A live recorded version was released on the 1981 album The Jacksons Live! and remixed versions have appeared on The Remix Suite, The Stripped Mixes and some versions of Immortal. After Jackson's death, singer Akon released a remix of the song with his own background vocals and Jackson's original vocal solo.


Saturday, December 31, 2016

THE PASSING SCENE OF 2016

Every year brings new hope and more exciting personal adventures. However, with every year we must say good bye to entertainers that have made us laugh a little bit more, cry a little bit harder, and make our daily problems go away. Here are just a few of the the great entertainers that have left us in 2016...


Actor and comedian Gene Wilder died from complications from Alzheimer's disease on August 28th at the age of 83. Wilder began his career on stage, and made his screen debut in the TV-series Armstrong Circle Theatre in 1962. Although his first film role was portraying a hostage in the 1967 motion picture Bonnie and Clyde, Wilder's first major role was as Leopold Bloom in the 1968 film The Producers for which he was nominated for an Academy Award for Best Supporting Actor. This was the first in a series of collaborations with writer/director Mel Brooks, including 1974's Blazing Saddles and Young Frankenstein, which Wilder co-wrote, garnering the pair an Academy Award nomination for Best Adapted Screenplay. Wilder is known for his portrayal of Willy Wonka in Willy Wonka & the Chocolate Factory (1971) and for his four films with Richard Pryor: Silver Streak (1976), Stir Crazy (1980), See No Evil, Hear No Evil (1989), and Another You (1991). Wilder directed and wrote several of his own films, including The Woman in Red (1984).  His third wife was actress Gilda Radner, with whom he starred in three films. Her death from ovarian cancer led to his active involvement in promoting cancer awareness and treatment, helping found the Gilda Radner Ovarian Cancer Detection Center in Los Angeles and co-founding Gilda's Club.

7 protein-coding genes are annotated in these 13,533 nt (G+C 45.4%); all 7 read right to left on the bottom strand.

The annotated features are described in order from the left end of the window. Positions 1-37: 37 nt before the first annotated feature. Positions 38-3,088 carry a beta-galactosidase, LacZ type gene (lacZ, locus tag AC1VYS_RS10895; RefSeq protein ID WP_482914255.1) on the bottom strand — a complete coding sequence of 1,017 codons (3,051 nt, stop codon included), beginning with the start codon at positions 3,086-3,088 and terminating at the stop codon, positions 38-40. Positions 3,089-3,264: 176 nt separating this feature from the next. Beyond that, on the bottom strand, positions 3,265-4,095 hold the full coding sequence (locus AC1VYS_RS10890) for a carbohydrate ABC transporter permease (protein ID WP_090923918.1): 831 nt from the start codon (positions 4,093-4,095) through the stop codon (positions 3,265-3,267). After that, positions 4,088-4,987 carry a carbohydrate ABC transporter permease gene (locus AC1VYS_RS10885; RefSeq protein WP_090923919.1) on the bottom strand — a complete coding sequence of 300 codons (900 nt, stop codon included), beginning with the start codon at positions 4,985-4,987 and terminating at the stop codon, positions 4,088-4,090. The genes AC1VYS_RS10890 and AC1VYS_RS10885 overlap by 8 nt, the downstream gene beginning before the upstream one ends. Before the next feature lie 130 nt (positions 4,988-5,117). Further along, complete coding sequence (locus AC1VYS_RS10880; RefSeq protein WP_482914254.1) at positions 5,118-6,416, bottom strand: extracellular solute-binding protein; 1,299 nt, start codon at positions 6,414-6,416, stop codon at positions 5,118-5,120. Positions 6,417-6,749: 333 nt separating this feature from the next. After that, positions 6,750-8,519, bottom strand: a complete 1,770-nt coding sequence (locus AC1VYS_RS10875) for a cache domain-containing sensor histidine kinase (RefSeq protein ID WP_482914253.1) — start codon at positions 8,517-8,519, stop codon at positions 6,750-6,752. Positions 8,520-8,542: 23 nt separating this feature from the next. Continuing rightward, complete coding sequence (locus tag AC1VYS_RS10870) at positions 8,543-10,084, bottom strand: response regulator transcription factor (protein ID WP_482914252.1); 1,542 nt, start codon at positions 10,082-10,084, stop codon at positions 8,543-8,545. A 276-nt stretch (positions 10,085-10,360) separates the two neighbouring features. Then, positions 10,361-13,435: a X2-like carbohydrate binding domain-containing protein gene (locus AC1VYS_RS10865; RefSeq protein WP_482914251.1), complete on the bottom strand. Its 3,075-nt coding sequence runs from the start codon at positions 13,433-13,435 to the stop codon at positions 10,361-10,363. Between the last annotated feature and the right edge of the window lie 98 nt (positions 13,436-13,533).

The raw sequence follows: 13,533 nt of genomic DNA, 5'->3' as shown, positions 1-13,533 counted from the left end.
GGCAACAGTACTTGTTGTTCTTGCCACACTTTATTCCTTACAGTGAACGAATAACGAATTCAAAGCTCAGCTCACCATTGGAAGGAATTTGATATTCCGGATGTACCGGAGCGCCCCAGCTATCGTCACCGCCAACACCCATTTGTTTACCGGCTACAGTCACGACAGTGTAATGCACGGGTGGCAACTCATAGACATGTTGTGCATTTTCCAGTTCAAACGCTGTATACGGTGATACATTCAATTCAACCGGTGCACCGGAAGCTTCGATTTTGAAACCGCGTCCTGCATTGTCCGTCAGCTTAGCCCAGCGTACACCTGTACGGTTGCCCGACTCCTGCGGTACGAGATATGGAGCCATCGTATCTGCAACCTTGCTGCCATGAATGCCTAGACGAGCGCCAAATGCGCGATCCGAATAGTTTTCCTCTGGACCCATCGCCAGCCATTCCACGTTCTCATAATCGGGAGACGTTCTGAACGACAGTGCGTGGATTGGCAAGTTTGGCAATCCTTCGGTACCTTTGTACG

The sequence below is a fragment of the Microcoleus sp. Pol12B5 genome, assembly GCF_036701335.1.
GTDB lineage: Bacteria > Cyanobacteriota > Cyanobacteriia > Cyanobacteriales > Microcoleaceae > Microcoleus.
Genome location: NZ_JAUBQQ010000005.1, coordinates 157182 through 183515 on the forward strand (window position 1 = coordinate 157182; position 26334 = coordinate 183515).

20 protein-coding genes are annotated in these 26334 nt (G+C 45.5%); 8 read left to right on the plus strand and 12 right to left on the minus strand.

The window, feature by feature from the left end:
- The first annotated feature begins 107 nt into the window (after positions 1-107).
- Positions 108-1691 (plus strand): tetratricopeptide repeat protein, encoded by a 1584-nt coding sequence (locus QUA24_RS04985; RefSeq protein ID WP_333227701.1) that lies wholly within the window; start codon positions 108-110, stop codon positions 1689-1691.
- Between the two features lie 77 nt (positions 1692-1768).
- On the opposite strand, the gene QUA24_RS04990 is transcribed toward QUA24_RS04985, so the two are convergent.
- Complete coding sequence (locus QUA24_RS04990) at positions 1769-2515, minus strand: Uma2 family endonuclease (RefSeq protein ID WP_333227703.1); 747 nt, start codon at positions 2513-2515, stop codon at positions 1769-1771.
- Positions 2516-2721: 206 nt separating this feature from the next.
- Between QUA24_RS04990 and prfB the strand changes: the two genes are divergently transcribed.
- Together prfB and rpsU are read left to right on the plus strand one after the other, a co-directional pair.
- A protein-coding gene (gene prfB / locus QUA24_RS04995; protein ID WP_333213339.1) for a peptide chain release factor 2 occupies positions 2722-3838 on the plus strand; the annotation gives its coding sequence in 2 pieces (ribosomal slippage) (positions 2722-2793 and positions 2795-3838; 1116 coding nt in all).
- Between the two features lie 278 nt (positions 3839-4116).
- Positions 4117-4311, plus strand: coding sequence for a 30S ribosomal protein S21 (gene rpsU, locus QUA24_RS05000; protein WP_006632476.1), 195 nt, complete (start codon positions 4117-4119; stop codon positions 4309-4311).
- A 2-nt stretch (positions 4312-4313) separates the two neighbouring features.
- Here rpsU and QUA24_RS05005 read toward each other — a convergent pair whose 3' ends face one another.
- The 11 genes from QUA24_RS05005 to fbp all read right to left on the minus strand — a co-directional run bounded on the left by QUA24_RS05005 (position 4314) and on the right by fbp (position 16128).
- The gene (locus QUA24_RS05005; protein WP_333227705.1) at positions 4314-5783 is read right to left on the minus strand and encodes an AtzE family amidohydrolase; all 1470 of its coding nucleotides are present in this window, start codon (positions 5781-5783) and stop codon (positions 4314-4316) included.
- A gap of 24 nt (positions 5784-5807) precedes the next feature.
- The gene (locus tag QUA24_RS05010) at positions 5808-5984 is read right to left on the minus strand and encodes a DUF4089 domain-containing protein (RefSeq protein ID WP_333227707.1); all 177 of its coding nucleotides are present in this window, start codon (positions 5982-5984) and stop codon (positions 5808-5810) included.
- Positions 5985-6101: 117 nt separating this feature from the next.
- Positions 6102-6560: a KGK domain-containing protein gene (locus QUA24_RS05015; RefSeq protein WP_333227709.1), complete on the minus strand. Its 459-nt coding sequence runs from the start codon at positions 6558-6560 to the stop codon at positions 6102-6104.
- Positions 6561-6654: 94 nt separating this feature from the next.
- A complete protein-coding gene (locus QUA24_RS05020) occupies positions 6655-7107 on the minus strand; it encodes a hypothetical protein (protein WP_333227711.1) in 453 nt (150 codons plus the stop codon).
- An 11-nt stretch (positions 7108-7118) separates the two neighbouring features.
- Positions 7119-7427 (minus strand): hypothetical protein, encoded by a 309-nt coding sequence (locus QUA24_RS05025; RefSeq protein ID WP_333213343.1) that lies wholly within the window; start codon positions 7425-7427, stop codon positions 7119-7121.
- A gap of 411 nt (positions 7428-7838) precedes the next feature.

Actress Carrie Fisher died of a heart attack on December 27th at the age of 60. She was known for playing Princess Leia in the Star Wars films. Fisher was also known for her semi-autobiographical novels, including Postcards from the Edge and the screenplay for the film of the same name, as well as her autobiographical one-woman play and its nonfiction book, Wishful Drinking, based on the show. Her other film roles included Shampoo (1975), The Blues Brothers (1980), Hannah and Her Sisters (1986), The 'Burbs (1989), and When Harry Met Sally... (1989). She was also the daughter of singer Eddie Fisher and actress Debbie Reynolds. She was on a flight from London to Los Angeles when she suffered the initial heart attack on December 23rd.

Oscar winning actress Patty Duke died on March 29th at the age of 69. She was an American actress of stage, film and television. She first became famous as a teen star, winning an Academy Award for Best Supporting Actress at age 16 for her role in The Miracle Worker, which she had originated on Broadway. She later starred in the sitcom, The Patty Duke Show. She progressed to more mature roles upon playing Neely O'Hara in the 1967 film Valley of the Dolls.